How to account for sales taxes?

February 23, 2010

1. Nature of sales taxes

Sales tax is a state or local tax on sale of products or services, based on the percentage of sales price.

When a company sells a product subject to a sales tax, the company must collect the sales tax and subsequently remit it to the appropriate government. For example, if a retailer sells a product for $100, and the state sales tax rate is 7%, then the retailer will collect $7 from the customer and then transmit that $7 to the state government.

2. Accounting for sales taxes

Sales taxes collected from customers and not yet remitted to the tax authorities are usually recorded in Sales Taxes Payable account. There are two ways to approach recording sales taxes on a company's books. Under the first method, sales taxes are reflected in their own account (Sales Taxes Payable) directly. Under the second method, sales taxes are recorded as part of the sales account (Sales Revenue) and then are moved to their own account (Sales Taxes Payable). Let's look at these two methods in more detail.

Method One of Accounting for Sales Tax

Support Retailer sells grocery products to customers, and the sales tax rate on such products is 7%. The following transactions will be recorded by Retailer:

1) When Retailer sold grocery products to customers:

Account Titles

Debit

Credit

Cash or Accounts Receivable

107

 

      Sales Revenue

 

100

      Sales Taxes Payable

 

7

In the above situation, a customer purchased $100 worth of grocery products. The sales tax that Retailer collected was $7 as 7% of $100. The total amount collected from the customer was recorded in the Cash account (if the customer paid in cash) or the Accounts Receivable (if the customer used a credit card). The sales amount without the sales taxes was entered in the Sales Revenue account. The sales taxes were credited in their own Sales Taxes Payable account. This Sales Taxes Payable account represent Retailer's obligation to transmit collected sales taxes to the tax authority during the next payment to the authority.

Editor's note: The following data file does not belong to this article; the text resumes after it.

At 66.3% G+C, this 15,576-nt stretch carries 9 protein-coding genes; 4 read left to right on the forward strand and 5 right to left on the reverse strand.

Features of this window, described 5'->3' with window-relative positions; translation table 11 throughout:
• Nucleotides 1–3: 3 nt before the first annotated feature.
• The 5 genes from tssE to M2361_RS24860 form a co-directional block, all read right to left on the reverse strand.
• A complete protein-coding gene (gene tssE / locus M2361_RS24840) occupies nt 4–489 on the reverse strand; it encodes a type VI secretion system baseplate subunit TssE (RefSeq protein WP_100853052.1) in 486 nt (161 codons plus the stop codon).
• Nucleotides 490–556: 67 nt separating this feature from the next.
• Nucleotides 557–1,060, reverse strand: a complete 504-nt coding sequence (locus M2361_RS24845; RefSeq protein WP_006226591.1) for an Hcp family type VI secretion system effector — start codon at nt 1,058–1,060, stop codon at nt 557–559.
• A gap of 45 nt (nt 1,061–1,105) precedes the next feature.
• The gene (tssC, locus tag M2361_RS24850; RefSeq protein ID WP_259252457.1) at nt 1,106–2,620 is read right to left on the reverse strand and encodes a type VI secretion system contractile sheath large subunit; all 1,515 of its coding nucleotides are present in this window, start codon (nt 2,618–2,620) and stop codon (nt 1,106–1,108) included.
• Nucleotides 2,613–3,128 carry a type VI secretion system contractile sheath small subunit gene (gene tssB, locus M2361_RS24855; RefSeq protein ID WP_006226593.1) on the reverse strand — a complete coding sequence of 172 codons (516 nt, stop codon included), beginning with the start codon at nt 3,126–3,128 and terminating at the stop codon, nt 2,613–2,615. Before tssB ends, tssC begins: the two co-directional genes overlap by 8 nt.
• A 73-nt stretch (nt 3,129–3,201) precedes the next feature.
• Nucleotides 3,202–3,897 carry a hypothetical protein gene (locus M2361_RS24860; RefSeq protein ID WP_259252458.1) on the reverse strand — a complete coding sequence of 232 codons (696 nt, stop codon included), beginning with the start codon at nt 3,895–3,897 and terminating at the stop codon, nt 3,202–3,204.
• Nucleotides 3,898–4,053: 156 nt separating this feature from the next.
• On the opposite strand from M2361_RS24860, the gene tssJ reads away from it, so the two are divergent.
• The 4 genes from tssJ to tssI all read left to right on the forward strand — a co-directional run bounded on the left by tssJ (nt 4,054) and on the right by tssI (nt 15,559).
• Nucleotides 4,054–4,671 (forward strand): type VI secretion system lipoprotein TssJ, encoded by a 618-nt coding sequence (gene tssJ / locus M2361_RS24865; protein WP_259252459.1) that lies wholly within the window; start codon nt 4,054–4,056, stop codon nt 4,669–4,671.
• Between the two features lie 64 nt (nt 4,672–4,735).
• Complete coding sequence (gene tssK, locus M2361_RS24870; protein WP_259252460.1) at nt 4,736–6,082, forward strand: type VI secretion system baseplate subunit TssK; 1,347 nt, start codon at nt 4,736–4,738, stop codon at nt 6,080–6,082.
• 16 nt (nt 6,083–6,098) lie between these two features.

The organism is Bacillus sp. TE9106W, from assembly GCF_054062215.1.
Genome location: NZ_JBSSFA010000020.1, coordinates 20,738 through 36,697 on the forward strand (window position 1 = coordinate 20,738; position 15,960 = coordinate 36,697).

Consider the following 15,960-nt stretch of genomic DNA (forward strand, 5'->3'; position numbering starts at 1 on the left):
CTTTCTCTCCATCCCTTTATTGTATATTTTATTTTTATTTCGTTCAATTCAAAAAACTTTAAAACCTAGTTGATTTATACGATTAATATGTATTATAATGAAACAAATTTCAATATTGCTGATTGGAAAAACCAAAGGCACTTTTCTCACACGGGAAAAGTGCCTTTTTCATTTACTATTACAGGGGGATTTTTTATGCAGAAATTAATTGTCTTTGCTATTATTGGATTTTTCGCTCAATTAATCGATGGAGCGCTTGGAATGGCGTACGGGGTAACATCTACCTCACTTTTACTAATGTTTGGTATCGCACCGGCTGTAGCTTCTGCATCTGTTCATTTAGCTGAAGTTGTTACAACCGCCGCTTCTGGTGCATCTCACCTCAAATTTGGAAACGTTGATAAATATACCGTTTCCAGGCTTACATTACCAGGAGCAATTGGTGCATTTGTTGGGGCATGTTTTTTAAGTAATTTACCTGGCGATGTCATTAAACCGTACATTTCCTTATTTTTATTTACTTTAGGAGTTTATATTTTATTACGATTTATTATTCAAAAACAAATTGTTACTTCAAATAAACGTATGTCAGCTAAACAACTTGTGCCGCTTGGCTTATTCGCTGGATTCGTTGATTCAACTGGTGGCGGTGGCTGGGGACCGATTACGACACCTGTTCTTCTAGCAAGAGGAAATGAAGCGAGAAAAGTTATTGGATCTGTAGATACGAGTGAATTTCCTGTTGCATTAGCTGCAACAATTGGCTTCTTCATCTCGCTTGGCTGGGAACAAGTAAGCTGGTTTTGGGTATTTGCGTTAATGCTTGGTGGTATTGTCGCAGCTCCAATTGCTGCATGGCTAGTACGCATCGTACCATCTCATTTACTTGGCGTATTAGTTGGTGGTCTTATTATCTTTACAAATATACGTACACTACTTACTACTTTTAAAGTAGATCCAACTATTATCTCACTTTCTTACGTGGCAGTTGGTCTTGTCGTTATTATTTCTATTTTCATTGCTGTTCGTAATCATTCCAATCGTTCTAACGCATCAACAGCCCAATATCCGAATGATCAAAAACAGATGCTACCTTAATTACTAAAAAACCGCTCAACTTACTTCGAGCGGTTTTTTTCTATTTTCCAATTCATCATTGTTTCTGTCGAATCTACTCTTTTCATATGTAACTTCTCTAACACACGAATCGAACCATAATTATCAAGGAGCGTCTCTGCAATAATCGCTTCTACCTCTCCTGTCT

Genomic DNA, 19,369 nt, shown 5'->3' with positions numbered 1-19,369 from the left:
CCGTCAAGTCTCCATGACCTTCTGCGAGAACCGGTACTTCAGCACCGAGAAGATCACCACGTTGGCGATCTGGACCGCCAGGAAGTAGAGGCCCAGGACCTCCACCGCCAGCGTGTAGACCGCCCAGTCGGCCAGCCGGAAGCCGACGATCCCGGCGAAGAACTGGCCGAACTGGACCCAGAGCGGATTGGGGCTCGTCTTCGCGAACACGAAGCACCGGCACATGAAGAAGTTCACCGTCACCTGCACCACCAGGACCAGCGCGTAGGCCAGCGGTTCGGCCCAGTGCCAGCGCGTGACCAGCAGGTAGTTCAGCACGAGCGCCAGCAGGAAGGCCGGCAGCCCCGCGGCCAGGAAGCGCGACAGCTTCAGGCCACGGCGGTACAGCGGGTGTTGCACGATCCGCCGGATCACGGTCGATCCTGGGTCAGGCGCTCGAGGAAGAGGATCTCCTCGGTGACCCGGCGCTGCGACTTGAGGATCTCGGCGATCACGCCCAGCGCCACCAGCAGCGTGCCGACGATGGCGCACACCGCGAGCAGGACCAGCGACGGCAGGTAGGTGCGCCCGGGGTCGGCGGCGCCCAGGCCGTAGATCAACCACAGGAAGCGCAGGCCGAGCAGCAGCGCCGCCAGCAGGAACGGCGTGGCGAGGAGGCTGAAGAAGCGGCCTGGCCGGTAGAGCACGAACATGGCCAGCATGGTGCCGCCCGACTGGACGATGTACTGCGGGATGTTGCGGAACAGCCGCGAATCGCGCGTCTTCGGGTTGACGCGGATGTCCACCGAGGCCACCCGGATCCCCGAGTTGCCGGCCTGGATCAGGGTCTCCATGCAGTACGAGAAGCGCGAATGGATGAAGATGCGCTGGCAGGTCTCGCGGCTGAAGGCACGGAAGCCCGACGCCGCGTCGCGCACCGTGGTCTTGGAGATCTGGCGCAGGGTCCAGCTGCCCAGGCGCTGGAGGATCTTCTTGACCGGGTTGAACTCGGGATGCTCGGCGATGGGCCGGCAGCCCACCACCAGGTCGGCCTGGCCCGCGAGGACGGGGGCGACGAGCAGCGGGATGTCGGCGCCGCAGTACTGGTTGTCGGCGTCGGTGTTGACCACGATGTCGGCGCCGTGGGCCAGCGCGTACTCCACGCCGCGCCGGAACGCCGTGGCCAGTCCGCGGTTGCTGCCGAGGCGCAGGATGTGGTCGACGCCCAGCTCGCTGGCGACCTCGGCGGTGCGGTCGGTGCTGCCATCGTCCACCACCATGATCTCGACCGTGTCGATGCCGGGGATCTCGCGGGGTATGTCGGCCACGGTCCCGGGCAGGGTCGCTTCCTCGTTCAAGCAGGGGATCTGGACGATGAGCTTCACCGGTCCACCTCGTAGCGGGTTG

2) When Retailer sent the sales taxes payable to the tax authority:

Account Titles

Debit

Credit

Sales Taxes Payable

7

 

      Cash

 

7

This transaction reduces the Sales Taxes Payable account because Retailer settled its obligation to the tax authority.

Method Two of Accounting for Sales Tax

Sometimes companies do not segregate sales taxes and the sales revenues at the time of sale. In this case, companies credit the Sales Revenue account for the entire amount collected (or to be collected), which includes the sales revenue and sales taxes. Then, to transfer the sales taxes from the Sales Revenue account, companies debit the Sales Revenue account and credit the Sales Taxes Payable account. This method adds one more step in accounting for sales taxes compared to method one explained above.

Let us go back to the same example with Retailer, but now assume that Retailer initially records sales taxes into the Sales Revenue account. The following journal entries would be posted by Retailer:

1) When Retailer sold grocery products to customers:

Account Titles

Debit

Credit

Cash or Accounts Receivable

107

 

      Sales Revenue

 

107

2) When Retailer determined amount of sales taxes:

Account Titles

Debit

Credit

Sales Revenue

7

 

      Sales Taxes Payable

 

7

The sales taxes were calculated by considering that the $107 includes the sales revenue (100%) and the sales taxes (7%). So, the sales taxes were $7.

3) When Retailer sent the sales taxes payable to the tax authority:

Account Titles

Debit

Credit

Sales Taxes Payable

7

 

      Cash

 

7

Not a member?
See why people join our
online accounting course:
Lecture Contents:
Free Study Notes
Download free accounting study notes by signing up for our free newsletter (example):
First Name:
E-mail:
We never share or sell your e-mail to third parties.
Ask a Question
Suggest a Topic
Do you have an interesting question or topic?
Suggest it to be answered on Simplestudies.com: